Wolfram Alpha employee speaks at Research Park CU Women in Tech luncheon

From joining the ranks of the United States Air Force to selling spinal implants to working alongside Siri, Angela Sims has led a successful career. She is now a senior business development associate at Wolfram Alpha. She spoke at the Research Park’s annual CU Women in Tech luncheon Monday.

Laura Bleill, assistant director of external relations at Research Park, said she invited Sims to show the importance of the people who work behind the scenes to promote and develop business for technology companies.

“We thought that it’s important to represent all aspects of women who represent technology fields,” Bleill said.

A “military brat” born to her army father in Landstuhl, Germany, Sims spent most of her early life moving around the world. She attended a total of 14 different schools before graduating from high school.

After her parents divorced when she was 13, Sims settled in Ohio. There, she said, she graduated from Ohio University in Athens — adding an energetic little “Go Bobcats” cheer — with her bachelor’s degree in political science.

At the same time, Sims graduated from ROTC to avoid spending another four to eight years to become a professional student. She was commissioned as second lieutenant when she graduated and spent the next four years as a communications officer at the Tinker Air Force Base in Oklahoma.

Sims, as one of four female officers in a group of 40 officers, was deployed once to Guyana, South America, for three months on a humanitarian mission. Her task there was to enable voice and satellite communications back to the U.S.

She left the military after four years — she said her path was too prescribed.

“As long as you’re breathing and not arrested, you’ll be promoted after a set amount of years but never any sooner,” she said.

Sims wanted more control over her personal development and career path.

After leaving the air force, Sims spent nine months in Fort Lauderdale, Fla., selling spinal implants for Johnson & Johnson. When she met her husband, Chris, in central Illinois, she took a job at McGraw-Hill selling college textbooks for four years. She’s been married to Chris for almost 13 years now, and they have five kids together.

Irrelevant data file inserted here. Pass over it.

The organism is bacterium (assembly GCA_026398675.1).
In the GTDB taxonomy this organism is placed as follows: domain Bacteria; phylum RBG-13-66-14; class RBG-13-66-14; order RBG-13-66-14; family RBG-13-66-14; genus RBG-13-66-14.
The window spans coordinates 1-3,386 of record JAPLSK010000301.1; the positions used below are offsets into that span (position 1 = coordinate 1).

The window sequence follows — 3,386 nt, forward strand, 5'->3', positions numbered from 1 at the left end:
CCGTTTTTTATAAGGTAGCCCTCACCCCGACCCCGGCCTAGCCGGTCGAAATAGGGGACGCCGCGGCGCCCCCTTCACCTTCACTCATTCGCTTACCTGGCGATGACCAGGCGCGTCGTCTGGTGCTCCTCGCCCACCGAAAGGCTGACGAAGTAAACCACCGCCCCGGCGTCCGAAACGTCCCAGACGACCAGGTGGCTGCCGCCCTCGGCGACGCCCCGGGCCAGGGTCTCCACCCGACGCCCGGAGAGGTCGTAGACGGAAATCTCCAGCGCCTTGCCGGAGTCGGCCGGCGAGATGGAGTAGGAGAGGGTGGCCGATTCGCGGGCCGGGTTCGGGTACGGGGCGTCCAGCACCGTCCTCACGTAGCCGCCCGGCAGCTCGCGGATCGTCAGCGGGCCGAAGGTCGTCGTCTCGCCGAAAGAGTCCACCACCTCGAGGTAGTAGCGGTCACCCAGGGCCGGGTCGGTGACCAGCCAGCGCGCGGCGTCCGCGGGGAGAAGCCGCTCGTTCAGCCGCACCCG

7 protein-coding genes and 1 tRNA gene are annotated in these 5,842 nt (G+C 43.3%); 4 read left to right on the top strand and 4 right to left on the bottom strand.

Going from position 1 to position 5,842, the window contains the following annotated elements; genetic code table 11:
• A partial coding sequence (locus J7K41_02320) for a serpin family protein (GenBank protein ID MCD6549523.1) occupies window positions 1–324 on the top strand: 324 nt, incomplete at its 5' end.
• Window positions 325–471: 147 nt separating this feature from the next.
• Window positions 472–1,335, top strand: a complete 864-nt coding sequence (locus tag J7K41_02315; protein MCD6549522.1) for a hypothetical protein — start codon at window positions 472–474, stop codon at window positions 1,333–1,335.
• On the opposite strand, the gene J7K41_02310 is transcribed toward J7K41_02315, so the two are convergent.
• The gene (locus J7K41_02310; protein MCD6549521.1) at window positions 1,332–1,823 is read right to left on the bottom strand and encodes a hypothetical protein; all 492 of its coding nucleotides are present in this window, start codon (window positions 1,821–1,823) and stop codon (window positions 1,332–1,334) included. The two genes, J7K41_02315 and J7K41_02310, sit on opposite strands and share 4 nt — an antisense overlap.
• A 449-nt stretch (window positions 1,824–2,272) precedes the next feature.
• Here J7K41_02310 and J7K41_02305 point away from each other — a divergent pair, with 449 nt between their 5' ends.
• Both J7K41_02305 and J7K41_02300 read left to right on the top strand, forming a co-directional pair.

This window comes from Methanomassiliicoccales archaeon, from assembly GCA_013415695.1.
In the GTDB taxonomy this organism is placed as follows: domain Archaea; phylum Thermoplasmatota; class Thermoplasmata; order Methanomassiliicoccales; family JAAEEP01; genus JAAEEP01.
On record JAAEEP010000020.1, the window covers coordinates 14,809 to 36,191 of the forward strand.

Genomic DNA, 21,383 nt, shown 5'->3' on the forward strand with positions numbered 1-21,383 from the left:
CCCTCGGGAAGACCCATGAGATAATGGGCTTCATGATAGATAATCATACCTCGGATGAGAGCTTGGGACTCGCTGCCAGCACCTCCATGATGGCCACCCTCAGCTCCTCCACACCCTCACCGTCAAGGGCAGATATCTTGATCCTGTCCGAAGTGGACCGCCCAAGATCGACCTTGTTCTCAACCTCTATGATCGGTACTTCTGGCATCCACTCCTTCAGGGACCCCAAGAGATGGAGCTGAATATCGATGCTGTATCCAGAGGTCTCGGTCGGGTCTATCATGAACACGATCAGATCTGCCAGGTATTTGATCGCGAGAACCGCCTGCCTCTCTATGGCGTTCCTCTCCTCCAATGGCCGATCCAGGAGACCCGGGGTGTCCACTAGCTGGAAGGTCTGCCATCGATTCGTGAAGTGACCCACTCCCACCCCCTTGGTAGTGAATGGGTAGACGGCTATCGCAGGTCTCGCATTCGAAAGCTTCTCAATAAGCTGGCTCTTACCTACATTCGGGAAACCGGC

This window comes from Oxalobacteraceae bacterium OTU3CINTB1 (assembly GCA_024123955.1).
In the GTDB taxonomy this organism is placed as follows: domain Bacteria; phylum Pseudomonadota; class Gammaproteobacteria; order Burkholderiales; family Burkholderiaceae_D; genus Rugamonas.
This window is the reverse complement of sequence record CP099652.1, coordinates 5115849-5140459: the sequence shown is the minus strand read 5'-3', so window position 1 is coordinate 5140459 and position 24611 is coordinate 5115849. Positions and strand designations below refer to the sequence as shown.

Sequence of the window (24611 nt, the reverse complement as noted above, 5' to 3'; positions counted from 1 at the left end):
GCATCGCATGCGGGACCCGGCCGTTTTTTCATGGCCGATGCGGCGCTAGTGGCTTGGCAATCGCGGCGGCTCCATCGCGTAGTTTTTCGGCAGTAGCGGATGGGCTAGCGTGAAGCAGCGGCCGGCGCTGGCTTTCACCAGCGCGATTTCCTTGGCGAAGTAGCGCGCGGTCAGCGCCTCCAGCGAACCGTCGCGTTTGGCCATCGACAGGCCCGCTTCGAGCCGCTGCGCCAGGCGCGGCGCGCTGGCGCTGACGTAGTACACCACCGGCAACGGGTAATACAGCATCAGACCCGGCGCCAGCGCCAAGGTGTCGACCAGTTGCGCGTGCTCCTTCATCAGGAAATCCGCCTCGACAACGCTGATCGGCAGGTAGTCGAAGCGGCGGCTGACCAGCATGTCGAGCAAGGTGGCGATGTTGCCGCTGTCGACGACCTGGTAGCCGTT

With a growing family, Sims said “being on the road wasn’t really fun,” so in June 2004, she decided to settle down and join ranks with Wolfram Research, based in Champaign.

Sims currently works as a senior business development associate for Wolfram Alpha, an online computational knowledge engine. Wolfram Alpha is the knowledge behind Apple’s Siri and Samsung Galaxy Note’s handwriting and voice applications.

Sims’ job is to work with individual developers and outside companies to find a way to bring in Wolfram Alpha’s knowledge and integrate it with their applications or existing services.

“I love what I do because Wolfram Alpha and Mathematica and Wolfram Research are so diverse,” she said. “It’s not like I just talk to one kind of people. I kind of have to morph with every person I speak with.”

Maryka Baraka, publishing programs manager at Wolfram, described her co-worker Sims as a great voice of experience when helping to train new members, thanks to her seniority at the company.

“What I know of her background and other personal experiences and commitments, I’m continuously amazed by how she does it all.”

Whether they are developers, chemists, statisticians or scientists, Sims must absorb what they say, figure out what they are interested in and build upon that.

“You become a mini expert in a lot of different areas,” Sims said.

Sims contributes her ability to morph with customers to her frequent traveling with her military father.

“The pick-up-and-go routine served me very well in being able to morph into what I need to be for whoever I’m speaking with at my current job,” Sims said. “I’m not afraid of meeting new people or doing new things. Change doesn’t really bother me too much.”

Baraka said she also traveled an atypical career path similar to Sims’.

“It’s always great in these kinds of settings and environments for people to see that there’s no right or wrong way to advance in your career or to reach whatever goal you have in mind,” she said.

The best part about working at Wolfram, what makes it exciting, Sims said, is seeing customers take something, innovate it and do something completely unexpected.

“Anybody can copy something that’s been done,” she said. “But for somebody to take it and see a way you never imagined it, that’s a step where you’re like, ‘How did you do this?’ That’s the step that’s a blast.”

Sims, who describes herself as being not technical at all, sometimes wonders how a political science major became involved in a technical position in Wolfram Research. She credits her strength in the ability to think on her feet, figure out what the problem is, address it, learn it and become a “mini expert” while working with customers to get the best results.

She said her time in the Air Force contributed more to her personal development, her presentation skills and confidence. But since then, a lot of her advancement has been based on sales and her ability to push herself to excellence, still following that Air Force tenet: “Excellence in all we do.”

Jacqui can be reached at [email protected]